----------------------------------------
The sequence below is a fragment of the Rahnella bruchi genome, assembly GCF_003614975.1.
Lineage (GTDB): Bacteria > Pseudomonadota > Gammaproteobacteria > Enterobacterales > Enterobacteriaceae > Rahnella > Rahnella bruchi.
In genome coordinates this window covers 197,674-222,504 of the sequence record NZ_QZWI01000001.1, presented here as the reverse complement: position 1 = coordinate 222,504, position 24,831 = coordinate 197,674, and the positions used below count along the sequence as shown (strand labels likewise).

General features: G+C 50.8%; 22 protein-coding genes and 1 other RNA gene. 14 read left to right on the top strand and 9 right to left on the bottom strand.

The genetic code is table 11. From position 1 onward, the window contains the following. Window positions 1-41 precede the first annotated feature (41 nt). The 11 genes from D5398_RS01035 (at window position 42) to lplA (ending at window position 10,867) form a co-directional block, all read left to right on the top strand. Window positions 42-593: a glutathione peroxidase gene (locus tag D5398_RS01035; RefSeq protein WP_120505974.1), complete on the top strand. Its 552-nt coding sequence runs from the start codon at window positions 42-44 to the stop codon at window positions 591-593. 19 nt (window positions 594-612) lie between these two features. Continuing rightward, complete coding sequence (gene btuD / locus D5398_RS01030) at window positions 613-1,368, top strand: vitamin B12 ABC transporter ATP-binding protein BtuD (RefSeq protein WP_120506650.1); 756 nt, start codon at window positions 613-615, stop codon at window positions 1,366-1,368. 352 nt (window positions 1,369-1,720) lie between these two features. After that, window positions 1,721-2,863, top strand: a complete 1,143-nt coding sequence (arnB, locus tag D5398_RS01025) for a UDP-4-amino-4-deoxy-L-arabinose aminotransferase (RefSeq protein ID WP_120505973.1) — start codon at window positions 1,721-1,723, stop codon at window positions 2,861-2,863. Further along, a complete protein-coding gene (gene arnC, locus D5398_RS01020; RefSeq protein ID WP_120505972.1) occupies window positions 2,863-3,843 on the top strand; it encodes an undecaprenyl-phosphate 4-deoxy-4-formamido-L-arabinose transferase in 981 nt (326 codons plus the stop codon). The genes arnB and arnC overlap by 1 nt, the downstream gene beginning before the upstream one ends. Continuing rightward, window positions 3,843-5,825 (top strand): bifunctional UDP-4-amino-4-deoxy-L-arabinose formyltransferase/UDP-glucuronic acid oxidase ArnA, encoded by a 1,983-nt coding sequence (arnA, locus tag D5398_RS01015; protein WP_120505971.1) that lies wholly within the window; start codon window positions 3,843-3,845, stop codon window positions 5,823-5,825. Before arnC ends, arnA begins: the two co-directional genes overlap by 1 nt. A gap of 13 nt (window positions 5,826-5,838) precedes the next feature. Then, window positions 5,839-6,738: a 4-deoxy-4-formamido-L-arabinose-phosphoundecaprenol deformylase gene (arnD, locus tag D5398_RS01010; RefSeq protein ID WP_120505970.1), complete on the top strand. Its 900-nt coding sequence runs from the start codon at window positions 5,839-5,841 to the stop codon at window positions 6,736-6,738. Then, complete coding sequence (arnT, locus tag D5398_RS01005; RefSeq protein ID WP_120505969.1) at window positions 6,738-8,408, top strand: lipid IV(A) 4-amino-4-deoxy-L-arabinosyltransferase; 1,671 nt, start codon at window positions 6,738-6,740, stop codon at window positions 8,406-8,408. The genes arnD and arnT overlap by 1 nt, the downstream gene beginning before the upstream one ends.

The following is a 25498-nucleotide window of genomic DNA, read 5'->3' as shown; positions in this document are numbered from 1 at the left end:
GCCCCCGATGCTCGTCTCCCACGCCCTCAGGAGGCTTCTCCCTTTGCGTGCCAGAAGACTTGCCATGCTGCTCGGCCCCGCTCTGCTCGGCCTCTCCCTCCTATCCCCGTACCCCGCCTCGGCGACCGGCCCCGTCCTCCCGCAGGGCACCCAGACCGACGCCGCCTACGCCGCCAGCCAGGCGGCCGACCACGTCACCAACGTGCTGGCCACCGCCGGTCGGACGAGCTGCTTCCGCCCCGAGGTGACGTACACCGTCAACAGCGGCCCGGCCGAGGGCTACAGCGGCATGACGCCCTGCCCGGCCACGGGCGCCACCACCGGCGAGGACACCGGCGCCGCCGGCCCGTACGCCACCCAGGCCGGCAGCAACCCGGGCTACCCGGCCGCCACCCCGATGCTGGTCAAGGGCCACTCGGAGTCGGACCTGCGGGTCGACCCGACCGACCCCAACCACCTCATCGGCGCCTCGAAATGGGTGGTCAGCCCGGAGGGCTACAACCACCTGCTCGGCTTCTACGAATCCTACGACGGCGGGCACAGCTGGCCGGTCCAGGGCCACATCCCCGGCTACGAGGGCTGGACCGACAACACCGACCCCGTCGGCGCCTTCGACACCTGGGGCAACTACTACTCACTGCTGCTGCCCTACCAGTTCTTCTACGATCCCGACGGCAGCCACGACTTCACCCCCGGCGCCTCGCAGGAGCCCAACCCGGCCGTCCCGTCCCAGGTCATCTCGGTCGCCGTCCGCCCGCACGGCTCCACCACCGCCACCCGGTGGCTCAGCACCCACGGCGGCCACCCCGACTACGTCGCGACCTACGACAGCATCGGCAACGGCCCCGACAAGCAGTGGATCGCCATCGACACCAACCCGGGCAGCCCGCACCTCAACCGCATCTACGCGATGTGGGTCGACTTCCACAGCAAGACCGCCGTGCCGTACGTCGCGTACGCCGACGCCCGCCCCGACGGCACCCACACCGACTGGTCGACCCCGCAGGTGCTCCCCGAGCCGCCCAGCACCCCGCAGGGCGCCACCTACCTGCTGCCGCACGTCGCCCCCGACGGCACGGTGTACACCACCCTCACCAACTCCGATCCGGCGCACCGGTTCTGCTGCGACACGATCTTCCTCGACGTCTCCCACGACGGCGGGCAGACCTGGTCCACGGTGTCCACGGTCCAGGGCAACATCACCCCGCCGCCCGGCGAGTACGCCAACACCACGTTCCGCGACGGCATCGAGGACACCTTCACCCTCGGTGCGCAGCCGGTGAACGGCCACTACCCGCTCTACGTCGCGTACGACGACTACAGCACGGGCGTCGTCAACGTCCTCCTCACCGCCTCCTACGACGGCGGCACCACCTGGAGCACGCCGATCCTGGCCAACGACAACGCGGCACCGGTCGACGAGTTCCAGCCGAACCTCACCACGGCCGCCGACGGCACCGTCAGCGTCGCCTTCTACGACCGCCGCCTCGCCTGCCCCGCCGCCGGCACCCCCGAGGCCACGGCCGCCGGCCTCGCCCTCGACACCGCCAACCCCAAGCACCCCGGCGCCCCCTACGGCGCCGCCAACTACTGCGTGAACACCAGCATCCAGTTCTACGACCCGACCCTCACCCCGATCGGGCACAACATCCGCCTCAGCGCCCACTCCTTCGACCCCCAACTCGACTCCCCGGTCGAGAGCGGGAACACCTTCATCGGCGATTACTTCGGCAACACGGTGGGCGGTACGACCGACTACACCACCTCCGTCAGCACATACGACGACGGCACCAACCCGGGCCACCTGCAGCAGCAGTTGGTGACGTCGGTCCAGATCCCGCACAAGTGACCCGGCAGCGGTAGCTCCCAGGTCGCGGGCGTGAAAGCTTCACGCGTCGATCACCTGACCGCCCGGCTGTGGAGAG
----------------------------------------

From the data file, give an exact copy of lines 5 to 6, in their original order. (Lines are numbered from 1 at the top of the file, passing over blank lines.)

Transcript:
The genetic code is table 11. From position 1 onward, the window contains the following. Window positions 1-41 precede the first annotated feature (41 nt). The 11 genes from D5398_RS01035 (at window position 42) to lplA (ending at window position 10,867) form a co-directional block, all read left to right on the top strand. Window positions 42-593: a glutathione peroxidase gene (locus tag D5398_RS01035; RefSeq protein WP_120505974.1), complete on the top strand. Its 552-nt coding sequence runs from the start codon at window positions 42-44 to the stop codon at window positions 591-593. 19 nt (window positions 594-612) lie between these two features. Continuing rightward, complete coding sequence (gene btuD / locus D5398_RS01030) at window positions 613-1,368, top strand: vitamin B12 ABC transporter ATP-binding protein BtuD (RefSeq protein WP_120506650.1); 756 nt, start codon at window positions 613-615, stop codon at window positions 1,366-1,368. 352 nt (window positions 1,369-1,720) lie between these two features. After that, window positions 1,721-2,863, top strand: a complete 1,143-nt coding sequence (arnB, locus tag D5398_RS01025) for a UDP-4-amino-4-deoxy-L-arabinose aminotransferase (RefSeq protein ID WP_120505973.1) — start codon at window positions 1,721-1,723, stop codon at window positions 2,861-2,863. Further along, a complete protein-coding gene (gene arnC, locus D5398_RS01020; RefSeq protein ID WP_120505972.1) occupies window positions 2,863-3,843 on the top strand; it encodes an undecaprenyl-phosphate 4-deoxy-4-formamido-L-arabinose transferase in 981 nt (326 codons plus the stop codon). The genes arnB and arnC overlap by 1 nt, the downstream gene beginning before the upstream one ends. Continuing rightward, window positions 3,843-5,825 (top strand): bifunctional UDP-4-amino-4-deoxy-L-arabinose formyltransferase/UDP-glucuronic acid oxidase ArnA, encoded by a 1,983-nt coding sequence (arnA, locus tag D5398_RS01015; protein WP_120505971.1) that lies wholly within the window; start codon window positions 3,843-3,845, stop codon window positions 5,823-5,825. Before arnC ends, arnA begins: the two co-directional genes overlap by 1 nt. A gap of 13 nt (window positions 5,826-5,838) precedes the next feature. Then, window positions 5,839-6,738: a 4-deoxy-4-formamido-L-arabinose-phosphoundecaprenol deformylase gene (arnD, locus tag D5398_RS01010; RefSeq protein ID WP_120505970.1), complete on the top strand. Its 900-nt coding sequence runs from the start codon at window positions 5,839-5,841 to the stop codon at window positions 6,736-6,738. Then, complete coding sequence (arnT, locus tag D5398_RS01005; RefSeq protein ID WP_120505969.1) at window positions 6,738-8,408, top strand: lipid IV(A) 4-amino-4-deoxy-L-arabinosyltransferase; 1,671 nt, start codon at window positions 6,738-6,740, stop codon at window positions 8,406-8,408. The genes arnD and arnT overlap by 1 nt, the downstream gene beginning before the upstream one ends.

The following is a 25498-nucleotide window of genomic DNA, read 5'->3' as shown; positions in this document are numbered from 1 at the left end: